EL PASO, Texas (KTSM) – It’s a bit of an 80’s revival at one El Paso ISD middle school, as students at Wiggs have started a Rubik’s Cube Club.

Officials at Wiggs Middle say a small group of cube enthusiasts launched the club earlier this year, and membership is now at 26 students.

“In fifth grade, I learned how to solve it after being sick for like five days. My friends at school saw me solve it and learned to solve it, too, but there were no clubs at our elementary school,” said sixth grader Cruz Weber. “At lunch, we were discussing how cool it would be if we had a Rubik’s Cube club and then we were all on board with it.”

Weber’s friend, Elias Wagler, then approached art teacher Seph Torres to sponsor the club. He agreed to sponsor and now students have a home every Monday after school in his classroom.

“I was blown away by Elias’ skills and the interest coming in afterward for the club,” Torres said, who admits he’s still honing his cubing skills. “Some algorithms they talk about go over my head. It’s very impressive.”

According to EPISD, students study algorithms to solve the puzzle and try for personal bests.

The core group teaches new students the moves, showing videos to help them solve their first Rubik’s Cube puzzle.

They add that the club is open to all students – even those who have never solved the puzzle.

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Wagler – whose personal best time is 16 seconds – promotes the hobby as a good way to work your brain and an alternative to screentime on video games. He adds it’s a time he’s constantly trying to beat.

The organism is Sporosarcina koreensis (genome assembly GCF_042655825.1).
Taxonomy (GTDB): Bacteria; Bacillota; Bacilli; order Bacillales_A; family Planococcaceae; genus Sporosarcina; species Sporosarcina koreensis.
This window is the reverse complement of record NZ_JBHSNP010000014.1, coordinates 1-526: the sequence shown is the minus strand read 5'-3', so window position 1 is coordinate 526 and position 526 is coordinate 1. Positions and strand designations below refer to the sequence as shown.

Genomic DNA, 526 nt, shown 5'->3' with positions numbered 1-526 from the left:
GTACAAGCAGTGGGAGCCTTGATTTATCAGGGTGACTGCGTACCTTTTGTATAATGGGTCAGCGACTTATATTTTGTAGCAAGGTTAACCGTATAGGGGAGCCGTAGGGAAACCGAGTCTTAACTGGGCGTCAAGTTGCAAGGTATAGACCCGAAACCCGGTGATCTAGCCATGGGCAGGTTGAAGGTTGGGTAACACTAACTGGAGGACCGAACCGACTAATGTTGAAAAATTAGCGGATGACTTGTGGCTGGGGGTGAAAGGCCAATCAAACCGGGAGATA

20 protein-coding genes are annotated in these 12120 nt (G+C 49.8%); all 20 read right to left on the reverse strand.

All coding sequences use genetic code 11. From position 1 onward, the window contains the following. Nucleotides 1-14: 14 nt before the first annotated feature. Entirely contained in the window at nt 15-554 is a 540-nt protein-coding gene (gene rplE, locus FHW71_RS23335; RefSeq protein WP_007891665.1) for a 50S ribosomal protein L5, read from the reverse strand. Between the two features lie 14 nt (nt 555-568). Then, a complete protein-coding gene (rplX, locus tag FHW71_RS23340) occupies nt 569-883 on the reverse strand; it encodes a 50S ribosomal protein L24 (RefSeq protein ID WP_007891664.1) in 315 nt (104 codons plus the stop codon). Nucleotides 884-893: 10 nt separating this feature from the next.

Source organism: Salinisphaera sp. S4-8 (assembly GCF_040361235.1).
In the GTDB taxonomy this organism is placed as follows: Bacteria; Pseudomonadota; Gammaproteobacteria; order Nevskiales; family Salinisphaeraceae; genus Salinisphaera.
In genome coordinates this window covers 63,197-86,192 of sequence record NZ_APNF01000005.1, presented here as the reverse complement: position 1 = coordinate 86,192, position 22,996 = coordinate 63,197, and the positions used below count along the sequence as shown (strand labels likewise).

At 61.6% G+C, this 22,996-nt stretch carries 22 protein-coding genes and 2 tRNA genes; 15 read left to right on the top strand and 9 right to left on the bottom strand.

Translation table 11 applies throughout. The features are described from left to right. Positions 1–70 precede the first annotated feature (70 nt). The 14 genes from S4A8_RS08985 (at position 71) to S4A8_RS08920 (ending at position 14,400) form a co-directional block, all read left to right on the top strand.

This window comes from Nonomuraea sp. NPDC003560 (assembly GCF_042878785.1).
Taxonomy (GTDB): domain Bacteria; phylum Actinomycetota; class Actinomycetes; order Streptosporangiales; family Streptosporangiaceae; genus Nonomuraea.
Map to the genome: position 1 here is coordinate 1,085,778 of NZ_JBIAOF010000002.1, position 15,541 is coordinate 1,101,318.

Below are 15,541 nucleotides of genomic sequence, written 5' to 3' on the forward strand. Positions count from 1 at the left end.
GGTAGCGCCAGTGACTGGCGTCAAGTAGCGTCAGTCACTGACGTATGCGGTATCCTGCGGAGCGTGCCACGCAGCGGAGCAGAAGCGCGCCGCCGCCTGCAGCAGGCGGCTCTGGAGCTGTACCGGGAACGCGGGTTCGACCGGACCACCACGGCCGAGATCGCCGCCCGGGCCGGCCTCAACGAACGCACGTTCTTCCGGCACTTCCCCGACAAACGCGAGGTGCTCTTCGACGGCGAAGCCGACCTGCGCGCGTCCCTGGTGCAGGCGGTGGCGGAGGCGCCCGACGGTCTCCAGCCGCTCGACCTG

“It gives you something to do with your hands, there’s lots of pattern recognition…It is like a video game because every time you beat your time, it sends your brain good feelings.”

Elias Wagler, Rubik’s Cube Club member

As for the cube itself, club members recommend students bring their own Rubik’s Cube to join in the fun, which they recommend purchasing online. They note that the 2022 version of the Rubik’s Cube is far advanced from the $1.99 cube of the 1980s, pointing out that the modern cubes are much faster than the original and can cost significantly more money depending on the quality and features.

“The cubes nowadays are made with magnets to make them smoother and they don’t get caught corner cutting,” Wagler said. “It costs more than the original.”

Officials share that the 3-by-3 square cube can generate 43 quintillion different combinations with every twist and turn of the cube.

Club members are continuously working their cubes during the 45-minute club time, talking to each other while impressively solving the puzzle. 

Sixth grader Noah Menzies, one of the club’s founders, says he saw Weber working the cube as a fifth grader and desperately wanted to solve it.

“The first time I solved it was over spring break,” he said, whose personal best is 20 seconds. “When I finally did solve it, I was super excited. Something I thought was impossible for so long was now doable.”

Eighth grader Josephine Kelley, who first cracked the puzzle earlier this year, liked the idea of meeting up with other cubers.

“It’s fun because you don’t usually meet a lot of people who know how to solve it,” she said.  “I’m learning different ways to solve it and more stuff about it. I can just pick it up and there’s always something new to learn and new patterns to use.”

The students hope to see club membership grow – even to other area middle schools – so that they can have competitions.

“Even if you don’t know how to solve it, someday you will be able to do it,” said sixth grader Santiago Rodriguez. “I like the feeling of accomplishments – finishing something that was difficult before. My old time was 54 seconds and when I got it to 53 seconds, I was so excited. It felt like the greatest accomplishment.”

“It’s constantly working your brain,” Wagler said. “It kind of sucks you in.”